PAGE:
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Creating Mindfulness in Motherhood

There are many pressures and responsibilities that fall under the umbrella of motherhood. Dinner. Laundry. Doctor appointments. Grocery shopping. Extracurriculars for the kids. The list goes on and it most likely does not even take into account a mother’s personal or career needs.

Motherhood can be pretty exhausting and just plain overwhelming at times. How does one slow down and actually enjoy the tasks and the responsibilities that culminate into motherhood? A simple answer could be the practice of mindfulness.

What is Mindfulness?

Mindfulness is a skill that has steadily built a strong following in the mental health field in recent years. Before its recent spike in popularity, it was taught for thousands of years, in what most would describe, as a form of meditation. It has religious origins, but the current practice of mindfulness in mental health is nonreligious and generalizable.

So, what exactly is it? Mindfulness is simply learning to be in the moment. A well-known researcher, Jon Kabat-Zinn, describes mindfulness. It is an effective skill that gives you the ability to be aware of thoughts, physical sensations, and actions.

An additional piece of mindfulness is the aspect of non-judgement or criticism of the self. Meaning, while you are experiencing a moment, you are simply thinking about the moment. Not creating feelings or overthinking.  What a refreshing and positive skill? Motherhood already carries quite a bit of judgement and high expectations from others and ourselves.

Creative Ways to Incorporate Mindfulness

Now that we know what mindfulness is, what are some ways that it can be easily incorporated into a daily routine? Below are a few effective ways to do so.

Slowly breathe in and out through your nose. Focus on the movement of the air.

Close your eyes and sit in silence for 5-10 minutes. Think about how you felt at first. Did you feel different when you were done?

Sit in silence with your eyes open for 5-10 minutes. Think about how you felt at first. Did you feel different when you were done?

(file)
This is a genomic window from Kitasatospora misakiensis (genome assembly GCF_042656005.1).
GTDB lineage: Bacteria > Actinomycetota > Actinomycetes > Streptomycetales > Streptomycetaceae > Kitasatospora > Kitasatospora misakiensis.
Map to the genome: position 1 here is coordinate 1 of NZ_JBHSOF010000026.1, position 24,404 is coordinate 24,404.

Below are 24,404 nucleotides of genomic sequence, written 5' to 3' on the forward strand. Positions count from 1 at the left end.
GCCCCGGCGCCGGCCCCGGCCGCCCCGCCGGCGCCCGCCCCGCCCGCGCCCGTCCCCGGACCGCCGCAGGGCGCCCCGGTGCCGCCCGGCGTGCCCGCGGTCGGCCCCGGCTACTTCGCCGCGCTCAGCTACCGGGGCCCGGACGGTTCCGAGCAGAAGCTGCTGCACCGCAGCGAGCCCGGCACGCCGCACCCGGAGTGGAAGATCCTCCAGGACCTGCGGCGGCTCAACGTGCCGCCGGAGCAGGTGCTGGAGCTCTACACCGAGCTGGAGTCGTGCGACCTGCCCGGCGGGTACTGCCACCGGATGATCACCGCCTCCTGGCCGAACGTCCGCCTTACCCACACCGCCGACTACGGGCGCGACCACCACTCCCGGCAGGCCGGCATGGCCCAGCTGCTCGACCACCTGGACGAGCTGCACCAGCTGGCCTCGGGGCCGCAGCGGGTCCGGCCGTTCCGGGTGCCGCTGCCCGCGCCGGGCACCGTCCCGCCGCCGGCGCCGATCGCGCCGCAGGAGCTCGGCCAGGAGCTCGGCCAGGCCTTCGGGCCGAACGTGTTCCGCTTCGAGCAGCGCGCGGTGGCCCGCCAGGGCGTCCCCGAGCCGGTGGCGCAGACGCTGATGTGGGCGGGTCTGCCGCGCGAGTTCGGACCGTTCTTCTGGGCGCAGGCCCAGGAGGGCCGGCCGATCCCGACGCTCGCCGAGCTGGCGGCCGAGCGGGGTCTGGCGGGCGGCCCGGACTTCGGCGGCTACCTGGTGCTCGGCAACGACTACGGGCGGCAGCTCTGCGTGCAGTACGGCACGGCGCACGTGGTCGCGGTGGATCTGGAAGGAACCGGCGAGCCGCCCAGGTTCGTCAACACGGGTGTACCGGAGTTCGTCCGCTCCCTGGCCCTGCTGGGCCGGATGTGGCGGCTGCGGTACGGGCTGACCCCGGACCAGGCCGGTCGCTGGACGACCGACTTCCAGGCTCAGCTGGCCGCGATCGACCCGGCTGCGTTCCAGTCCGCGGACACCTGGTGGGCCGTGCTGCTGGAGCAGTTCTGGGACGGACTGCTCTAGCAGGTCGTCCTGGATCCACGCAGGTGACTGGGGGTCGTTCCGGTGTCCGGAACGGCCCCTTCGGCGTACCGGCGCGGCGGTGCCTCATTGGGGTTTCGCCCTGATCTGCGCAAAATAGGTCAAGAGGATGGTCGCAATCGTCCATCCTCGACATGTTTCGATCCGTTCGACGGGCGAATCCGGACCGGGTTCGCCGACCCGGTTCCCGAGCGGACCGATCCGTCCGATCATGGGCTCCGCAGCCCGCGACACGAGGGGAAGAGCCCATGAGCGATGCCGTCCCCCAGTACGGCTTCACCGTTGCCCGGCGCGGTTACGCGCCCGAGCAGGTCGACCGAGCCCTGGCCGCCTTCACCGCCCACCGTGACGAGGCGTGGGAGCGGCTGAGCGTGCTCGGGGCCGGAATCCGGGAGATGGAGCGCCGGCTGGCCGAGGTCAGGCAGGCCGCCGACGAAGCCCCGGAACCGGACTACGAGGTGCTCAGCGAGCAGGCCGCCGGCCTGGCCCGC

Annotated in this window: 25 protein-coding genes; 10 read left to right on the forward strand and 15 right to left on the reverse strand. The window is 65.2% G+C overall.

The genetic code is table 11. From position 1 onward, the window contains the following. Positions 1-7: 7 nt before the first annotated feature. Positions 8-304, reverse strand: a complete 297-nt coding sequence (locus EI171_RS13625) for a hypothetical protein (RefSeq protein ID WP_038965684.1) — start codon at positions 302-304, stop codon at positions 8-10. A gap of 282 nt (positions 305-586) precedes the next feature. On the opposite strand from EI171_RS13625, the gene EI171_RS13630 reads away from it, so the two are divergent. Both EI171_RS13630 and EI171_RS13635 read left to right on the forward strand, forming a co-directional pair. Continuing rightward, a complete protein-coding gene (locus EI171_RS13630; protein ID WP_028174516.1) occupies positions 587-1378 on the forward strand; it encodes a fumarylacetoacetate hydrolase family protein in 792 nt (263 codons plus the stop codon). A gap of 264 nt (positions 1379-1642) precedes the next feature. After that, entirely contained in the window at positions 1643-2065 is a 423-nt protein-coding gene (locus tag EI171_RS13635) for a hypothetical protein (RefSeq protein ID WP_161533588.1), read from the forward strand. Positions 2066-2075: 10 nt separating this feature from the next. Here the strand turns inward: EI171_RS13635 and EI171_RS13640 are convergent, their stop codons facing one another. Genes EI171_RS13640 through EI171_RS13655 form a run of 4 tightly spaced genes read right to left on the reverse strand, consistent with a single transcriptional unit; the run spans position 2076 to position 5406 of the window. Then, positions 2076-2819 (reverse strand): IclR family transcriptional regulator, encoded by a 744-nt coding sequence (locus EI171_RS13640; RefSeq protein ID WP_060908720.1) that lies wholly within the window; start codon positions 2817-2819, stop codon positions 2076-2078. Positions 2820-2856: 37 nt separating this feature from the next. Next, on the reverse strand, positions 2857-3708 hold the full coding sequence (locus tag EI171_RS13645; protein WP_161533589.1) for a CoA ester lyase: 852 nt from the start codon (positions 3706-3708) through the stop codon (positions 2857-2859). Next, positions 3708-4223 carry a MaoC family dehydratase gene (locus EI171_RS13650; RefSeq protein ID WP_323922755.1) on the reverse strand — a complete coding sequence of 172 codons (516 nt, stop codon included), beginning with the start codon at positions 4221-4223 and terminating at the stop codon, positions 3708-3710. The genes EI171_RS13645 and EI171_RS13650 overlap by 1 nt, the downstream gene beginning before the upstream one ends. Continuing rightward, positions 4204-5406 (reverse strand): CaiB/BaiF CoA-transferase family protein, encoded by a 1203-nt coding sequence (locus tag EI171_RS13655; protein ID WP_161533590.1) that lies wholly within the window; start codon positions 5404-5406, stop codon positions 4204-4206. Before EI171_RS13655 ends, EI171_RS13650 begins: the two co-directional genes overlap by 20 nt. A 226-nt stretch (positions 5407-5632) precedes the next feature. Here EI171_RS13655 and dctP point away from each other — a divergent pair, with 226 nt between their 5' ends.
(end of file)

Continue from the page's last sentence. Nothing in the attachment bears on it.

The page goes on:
Gently stroke your arm with your fingers. Describe the feeling.

Being aware of how your body feels can make you feel more at peace. Make an angry face and tense up your body. How do you feel? Now relax your face and your body. How do you feel?  

Pretend that you are a statue. Do not move any body parts except for your eyes. Pay attention to your breathing.

Look around the room for 1 minute. What is something that you have never noticed before? 

Slowly trace the lines on the palm of one of your hands. Study how the lines are connected.

Close your eyes and feel the different textures of your clothes. Take notice of the differences in texture?

Walk around your home and touch everyday objects. Take notice of the difference in textures and surfaces.

Why is This Skill Important?

Mindfulness requires you to pay attention. You can practice it almost anywhere at any time for as long as you choose. The benefits of this skill are an increase in all five senses (taste, touch, sight, hearing, smell). Moreover, mindfulness teaches you how to remain in a moment so that you can truly appreciate it. Imagine your child giggling at something funny, but it goes unnoticed to you because you are too preoccupied with a household chore or your mental to-do list. That giggle is a moment in time that you cannot get back. Mindfulness is a meaningful skill to, literally, help you stop and smell the roses.

Practice, Practice, Practice!

I encourage and challenge you to pick one effective way to incorporate mindfulness. Try it at least once in your upcoming week. It is important to remember that mindfulness takes practice. It can be both easy and difficult to do because you are training your mind. You are training to be totally focused and aware of the activity at hand. For example, it is easy to engage in a breathing exercise and then begin to make a mental grocery list instead of focusing on you breathing! This is normal but it is also an example of why practice is key. With time, you will be able to fully engage in mindfulness without distractions.

For more information on mindfulness or other questions relevant to maternal mental health topics, please contact Amy Wine Counseling Center at (832) 421-8714.  

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Patricia Aburime

Patricia is a Licensed Professional Counselor Intern at Amy Wine Counseling. She enjoys working with women facing the challenges of life changes through all stages of life, from late teen years well into adult-hood.
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